The goal of everything that I’m doing during this Winter round of modifications is to pursue what I’ve always wanted, with no compromise. The RX-7 allocates a substantial amount of realistic to these plastic panels. If I want to elevate the materials game, those panels will serve as the starting point. My conclusion is that while they can look good when painted or refinished, they are still plastic through that layer of color.

And the truth is, I was never fully content with the textured grey that was most recently done. The shade just wasn’t right. Under indirect lighting or shade, the grey had a decent hue to it; however, under light, the hue was too blown out and reminiscent of primer. I wanted to try and achieve the Spirit-R OEM grey finish, but fell short. I knew I wouldn’t be happy with this deficiency lingering in my mind, so the only way to rectify it was to rip everything out and redo it.

Going back to motif of no holds barred, one of the things I’ve always wanted is a full carbon fiber set of interior trim panels. I decided to send everything to oCarbon in Arizona, makers of fine carbon fiber products since 2004. They primarily specialize with German brand interior trim, but intend on stepping into the Japanese market and actually did a set for an RX-7 in the past. From the words of oCarbon, they use the best epoxies with minimal shrink to help combat shrinkage in the carbon fiber from temperature changes and UV inhibitors and high solids clear coat to protect against fading.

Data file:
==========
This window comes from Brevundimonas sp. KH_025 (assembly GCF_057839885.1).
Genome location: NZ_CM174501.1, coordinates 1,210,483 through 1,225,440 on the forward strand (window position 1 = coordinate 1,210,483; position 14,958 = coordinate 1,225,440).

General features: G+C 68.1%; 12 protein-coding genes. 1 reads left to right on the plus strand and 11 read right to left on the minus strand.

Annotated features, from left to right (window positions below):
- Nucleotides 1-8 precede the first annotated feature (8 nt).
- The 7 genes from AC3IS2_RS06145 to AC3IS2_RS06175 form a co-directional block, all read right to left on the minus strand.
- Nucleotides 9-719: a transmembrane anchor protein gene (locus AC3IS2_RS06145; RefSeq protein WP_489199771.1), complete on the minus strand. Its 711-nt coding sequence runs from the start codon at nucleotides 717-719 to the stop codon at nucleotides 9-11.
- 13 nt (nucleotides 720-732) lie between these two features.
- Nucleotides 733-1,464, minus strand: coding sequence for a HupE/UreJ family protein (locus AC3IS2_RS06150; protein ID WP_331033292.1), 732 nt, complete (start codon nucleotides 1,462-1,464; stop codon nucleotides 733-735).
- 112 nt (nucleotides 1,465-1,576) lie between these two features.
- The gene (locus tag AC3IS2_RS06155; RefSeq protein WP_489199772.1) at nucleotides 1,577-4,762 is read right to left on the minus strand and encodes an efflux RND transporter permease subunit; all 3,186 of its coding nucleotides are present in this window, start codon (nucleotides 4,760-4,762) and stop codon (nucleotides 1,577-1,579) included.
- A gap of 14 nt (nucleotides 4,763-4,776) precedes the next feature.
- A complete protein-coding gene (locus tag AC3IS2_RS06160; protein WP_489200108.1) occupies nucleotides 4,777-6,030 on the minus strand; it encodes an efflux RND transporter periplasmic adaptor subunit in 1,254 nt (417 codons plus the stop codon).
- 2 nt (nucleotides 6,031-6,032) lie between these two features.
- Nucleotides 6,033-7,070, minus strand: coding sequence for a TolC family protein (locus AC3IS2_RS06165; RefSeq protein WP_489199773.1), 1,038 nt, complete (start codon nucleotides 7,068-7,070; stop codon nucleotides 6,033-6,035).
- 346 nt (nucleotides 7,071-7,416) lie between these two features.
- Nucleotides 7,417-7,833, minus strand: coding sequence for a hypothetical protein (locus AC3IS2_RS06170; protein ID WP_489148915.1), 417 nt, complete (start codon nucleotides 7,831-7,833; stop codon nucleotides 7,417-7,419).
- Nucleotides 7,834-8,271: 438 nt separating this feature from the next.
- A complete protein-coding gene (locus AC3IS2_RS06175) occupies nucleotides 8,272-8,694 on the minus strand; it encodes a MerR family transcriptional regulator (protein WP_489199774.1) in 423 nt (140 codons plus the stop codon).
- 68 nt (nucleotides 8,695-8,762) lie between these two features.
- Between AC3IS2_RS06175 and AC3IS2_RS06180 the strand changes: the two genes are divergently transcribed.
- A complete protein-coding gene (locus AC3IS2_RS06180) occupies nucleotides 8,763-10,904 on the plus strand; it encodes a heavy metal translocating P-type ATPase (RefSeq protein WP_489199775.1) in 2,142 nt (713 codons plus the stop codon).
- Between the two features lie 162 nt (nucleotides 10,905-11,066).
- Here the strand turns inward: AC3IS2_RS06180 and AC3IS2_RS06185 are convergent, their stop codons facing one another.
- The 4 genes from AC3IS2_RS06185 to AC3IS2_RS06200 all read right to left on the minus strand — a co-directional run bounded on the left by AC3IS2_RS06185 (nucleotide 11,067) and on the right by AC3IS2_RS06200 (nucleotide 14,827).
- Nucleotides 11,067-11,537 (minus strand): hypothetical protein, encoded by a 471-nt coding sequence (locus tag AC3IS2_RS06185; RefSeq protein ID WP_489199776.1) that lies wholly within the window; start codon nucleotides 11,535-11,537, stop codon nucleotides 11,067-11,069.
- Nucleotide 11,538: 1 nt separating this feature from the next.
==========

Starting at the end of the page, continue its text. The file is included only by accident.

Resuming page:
There is no substitute for real carbon fiber. Doing carbon-look vinyl wraps is popular and easier, but the rich depth and texture is lost and inimitable. There are also a number of vendors now that offer relatively cheap carbon fiber trim panel replacements, but going this route wasn’t even on my radar. The manufacturing process for these pieces is rudimentary and they are known for poor fitment. The only way is the hard way… to take my already blanked and shaved OEM trim panels and have them overlaid with real carbon fiber. It’s more expensive and double the work, but at the end of the day, ensuring OEM fitment is paramount.

I chose 1×1 plain weave carbon fiber for this project, albeit the majority of people pick twill.




Here is what the pieces look like after an oven baking process, with many more rounds to come.






Baking the parts increases their tG (coefficient of thermal expansion) which also help thwart against the aforementioned shrinkage that can occur with carbon products.

I’m having the 2 door trim pieces done as well, but am still waiting on their pictures and updates. I sent everything to oCarbon around early-mid October, so fingers crossed on the results and timing! I will continue to update as I receive more information.

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